Elizabeth Milias: Aspen vs. The Worker
The Red Ant
All the talk of drastic changes to Aspen’s land-use code that will directly benefit the local subsidized housing coffers and result in tangibly addressing a purported 3,000 unit shortfall is very exciting, isn’t it?
Unfortunately, when you pull back the curtain and focus the binoculars, it’s all a charade, smoke and mirrors, lip service. It is distinctly not about housing the workforce. It’s about growth. In fact, if even a tenth of the preposterous 3,000-unit target is actually created (at the Lumberyard, for example), none of those units will be for community and resort service workers. None. Our future “Lumberjacks” will be families and middle-class folks who live in for-sale one-, two- and three-bedroom units.
The workers who are essential to the resort, the ones we have been desperate to hire all season who keep the kitchens staffed, the stores open and the lifts running, won’t be moving in. These folks are looking for seasonal rentals. But the rental units planned for the Lumberyard will be leased through APCHA, which gives priority to people who have lived longest in the county.
This is all by design. Despite all the hype, the city’s strategic housing plan is anything but pro-worker. And in typical fashion, the city’s defensive way of circumventing accountability is to vilify those asking the hard questions and deem them “anti-housing,” a pejorative right up there with “racist.” And to question why the Lumberjacks get 1.4 parking spaces per household is grounds for public denigration. Don’t I know it. The mere suggestion of a contemporary, car-free, climate-conscious and green subdivision in line with our stated community values makes me a heretic at best and Leona “only the poor pay taxes” Helmsley at worst. Wouldn’t a better metaphor have been Marie Antoinette, as in “let them ride the bus”? I digress.
City Council has demonstrated that they are not at all serious about addressing our current housing crisis, which, as I’ve written many times before, is not a shortage. We have plenty of inventory. We are just not managing it efficiently and there is no will to correct the many problems. Nor is the city looking at our housing needs, and that’s for workforce housing. They prefer to focus on the unlimited demand for affordable housing in Aspen because asking people what they want is far less “triggering” than enforcing rules or, heaven forbid, conducting a housing program audit or independent housing needs assessment. Mandatory right-sizing is out, and the impending “silver tsunami” of retirees is simply a datapoint in the argument for building more. Besides, people are threatened by transparency, enforcement and change, and we wouldn’t want that, now would we?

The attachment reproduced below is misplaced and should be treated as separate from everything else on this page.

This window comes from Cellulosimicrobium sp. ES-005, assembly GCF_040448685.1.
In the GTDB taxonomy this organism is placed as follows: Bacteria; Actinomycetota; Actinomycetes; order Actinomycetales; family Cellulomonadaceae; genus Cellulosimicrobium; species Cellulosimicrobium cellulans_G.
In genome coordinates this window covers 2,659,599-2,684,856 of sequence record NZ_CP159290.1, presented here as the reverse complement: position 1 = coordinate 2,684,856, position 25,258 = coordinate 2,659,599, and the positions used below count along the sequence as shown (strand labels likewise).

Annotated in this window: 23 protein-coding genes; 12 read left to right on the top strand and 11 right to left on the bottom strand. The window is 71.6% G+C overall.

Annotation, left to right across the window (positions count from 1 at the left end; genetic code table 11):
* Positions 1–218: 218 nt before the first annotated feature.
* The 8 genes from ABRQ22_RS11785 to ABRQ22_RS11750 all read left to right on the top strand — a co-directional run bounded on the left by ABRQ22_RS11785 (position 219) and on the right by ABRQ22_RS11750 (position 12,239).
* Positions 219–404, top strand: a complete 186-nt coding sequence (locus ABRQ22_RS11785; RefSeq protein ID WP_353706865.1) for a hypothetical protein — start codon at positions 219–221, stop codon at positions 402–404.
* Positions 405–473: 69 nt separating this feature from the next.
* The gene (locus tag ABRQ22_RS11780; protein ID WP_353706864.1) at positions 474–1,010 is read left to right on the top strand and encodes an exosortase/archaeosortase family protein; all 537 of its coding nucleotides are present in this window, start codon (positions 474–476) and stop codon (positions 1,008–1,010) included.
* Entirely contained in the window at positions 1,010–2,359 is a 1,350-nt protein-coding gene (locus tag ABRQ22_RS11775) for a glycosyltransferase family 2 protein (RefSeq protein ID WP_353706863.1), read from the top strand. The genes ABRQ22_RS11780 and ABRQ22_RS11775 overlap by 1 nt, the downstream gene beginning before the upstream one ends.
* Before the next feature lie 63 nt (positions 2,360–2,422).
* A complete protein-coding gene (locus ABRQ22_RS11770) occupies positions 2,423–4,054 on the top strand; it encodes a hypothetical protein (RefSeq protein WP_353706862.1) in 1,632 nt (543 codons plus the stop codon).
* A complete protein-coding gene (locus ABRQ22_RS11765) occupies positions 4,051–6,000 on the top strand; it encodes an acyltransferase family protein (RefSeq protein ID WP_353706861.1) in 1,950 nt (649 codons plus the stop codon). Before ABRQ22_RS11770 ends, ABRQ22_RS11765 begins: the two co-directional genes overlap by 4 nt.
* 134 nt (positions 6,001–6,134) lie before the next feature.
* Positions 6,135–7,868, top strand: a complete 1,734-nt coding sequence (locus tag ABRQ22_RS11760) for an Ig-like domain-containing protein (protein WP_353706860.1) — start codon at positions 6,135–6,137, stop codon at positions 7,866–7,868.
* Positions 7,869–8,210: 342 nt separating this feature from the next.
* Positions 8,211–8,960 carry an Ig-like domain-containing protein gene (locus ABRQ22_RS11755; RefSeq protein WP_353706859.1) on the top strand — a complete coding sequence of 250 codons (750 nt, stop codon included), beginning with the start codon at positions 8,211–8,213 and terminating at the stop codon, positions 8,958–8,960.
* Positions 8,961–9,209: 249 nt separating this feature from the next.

In a letter to a constituent, Councilwoman Rachel Richards asserts that subsidized housing is in fact not for the workforce, rather it’s for people with “jobs and professions that ‘regular’ towns have.” Another indication of council’s lack of concern for our worker housing needs is confirmation from the assistant city manager that a new, fledgling regional housing coalition “is not limiting the target audiences exclusively to the workforce.”
In the meantime, we have a real labor crisis, and no one in a position to do anything about it is looking at this critical issue in tandem with our housing needs. A 2017 regional housing study is the source of the “3,000-unit shortage” assertion that has become a de facto goal, despite no one at the city understanding the methodology used to get there.
Nor does the Basalt attorney who spearheaded the study; he refers all queries to the consultant who conducted it, who reveals that the employee who led the effort has left the firm, and admits that alas, “there is no formula.” The 165-page document contains one sentence on one page that states: “In 2017, the area had a 3,000-unit shortfall, which is projected to increase to 3,400 units by 2027.” And this is what we’re working from and treating as doctrine. Phooey. We don’t need a bunch of consultants to tell us that the region generates more demand for housing than it has. That’s obvious. But it’s time to stop building for unlimited demand and instead address the community’s needs.
How can the city acknowledge that “employment growth is among lower incomes, yet household growth is among higher incomes” while justifying what they’re planning at the Lumberyard unless they don’t give a rip about solving our workforce housing issue?
City Council firmly intends for worker housing to be solved by employers, while the government subsidizes a middle class. Employers, are you hearing this? Fellow citizens? Visitors? We pay into the RETT and make contributions through the sales tax with an expectation that the government will be building, providing and managing sufficient housing for a workforce who is essential to the machinations of our resort community.
Sadly, city decision-makers do not see the housing crisis the same way. In their eyes, it’s not about housing workers to keep businesses open and the resort running. It’s about providing housing for people who want to live affordably in Aspen, which they call “community housing.”
So don’t be fooled. Whether it’s the addition of 300 or 3,000 subsidized housing units, without addressing the underlying needs of the community, all we will get is growth, and our labor and worker housing issues will be worse than ever.
Raise your hand if you are a worker who would eschew your car to live your best climate-conscious life in a brand new, taxpayer-subsidized, car-free rental unit? Contact TheRedAntEM@comcast.net
“2023 predicted to be the Vintage of a Lifetime in Napa Valley,” proclaimed the headline this week in a press release sent out by the Napa Valley Vintners, the trade organization that represents the growers and producers in America’s most famed wine region. If there is anyone more optimistic than winemakers, it is the group that represents them.